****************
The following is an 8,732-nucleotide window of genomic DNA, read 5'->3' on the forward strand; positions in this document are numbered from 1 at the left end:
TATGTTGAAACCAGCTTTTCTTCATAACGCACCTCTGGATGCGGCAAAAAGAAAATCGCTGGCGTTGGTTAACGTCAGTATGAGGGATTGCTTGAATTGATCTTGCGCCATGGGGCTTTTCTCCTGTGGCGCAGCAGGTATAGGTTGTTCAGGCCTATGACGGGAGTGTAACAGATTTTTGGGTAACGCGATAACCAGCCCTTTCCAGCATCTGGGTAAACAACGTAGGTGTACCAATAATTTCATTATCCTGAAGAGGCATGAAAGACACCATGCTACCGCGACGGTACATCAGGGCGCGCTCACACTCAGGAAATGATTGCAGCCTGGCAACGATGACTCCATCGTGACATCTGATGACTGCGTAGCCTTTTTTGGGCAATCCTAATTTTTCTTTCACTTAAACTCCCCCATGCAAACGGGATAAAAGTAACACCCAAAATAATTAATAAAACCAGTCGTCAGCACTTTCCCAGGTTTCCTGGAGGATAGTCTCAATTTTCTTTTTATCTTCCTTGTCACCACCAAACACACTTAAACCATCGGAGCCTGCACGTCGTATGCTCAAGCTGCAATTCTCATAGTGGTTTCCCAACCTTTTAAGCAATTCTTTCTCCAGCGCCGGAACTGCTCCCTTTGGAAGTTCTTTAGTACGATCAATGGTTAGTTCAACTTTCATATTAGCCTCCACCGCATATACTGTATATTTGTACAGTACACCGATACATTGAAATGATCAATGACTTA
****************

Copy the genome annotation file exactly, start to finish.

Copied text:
The following is an 8,732-nucleotide window of genomic DNA, read 5'->3' on the forward strand; positions in this document are numbered from 1 at the left end:
TATGTTGAAACCAGCTTTTCTTCATAACGCACCTCTGGATGCGGCAAAAAGAAAATCGCTGGCGTTGGTTAACGTCAGTATGAGGGATTGCTTGAATTGATCTTGCGCCATGGGGCTTTTCTCCTGTGGCGCAGCAGGTATAGGTTGTTCAGGCCTATGACGGGAGTGTAACAGATTTTTGGGTAACGCGATAACCAGCCCTTTCCAGCATCTGGGTAAACAACGTAGGTGTACCAATAATTTCATTATCCTGAAGAGGCATGAAAGACACCATGCTACCGCGACGGTACATCAGGGCGCGCTCACACTCAGGAAATGATTGCAGCCTGGCAACGATGACTCCATCGTGACATCTGATGACTGCGTAGCCTTTTTTGGGCAATCCTAATTTTTCTTTCACTTAAACTCCCCCATGCAAACGGGATAAAAGTAACACCCAAAATAATTAATAAAACCAGTCGTCAGCACTTTCCCAGGTTTCCTGGAGGATAGTCTCAATTTTCTTTTTATCTTCCTTGTCACCACCAAACACACTTAAACCATCGGAGCCTGCACGTCGTATGCTCAAGCTGCAATTCTCATAGTGGTTTCCCAACCTTTTAAGCAATTCTTTCTCCAGCGCCGGAACTGCTCCCTTTGGAAGTTCTTTAGTACGATCAATGGTTAGTTCAACTTTCATATTAGCCTCCACCGCATATACTGTATATTTGTACAGTACACCGATACATTGAAATGATCAATGACTTA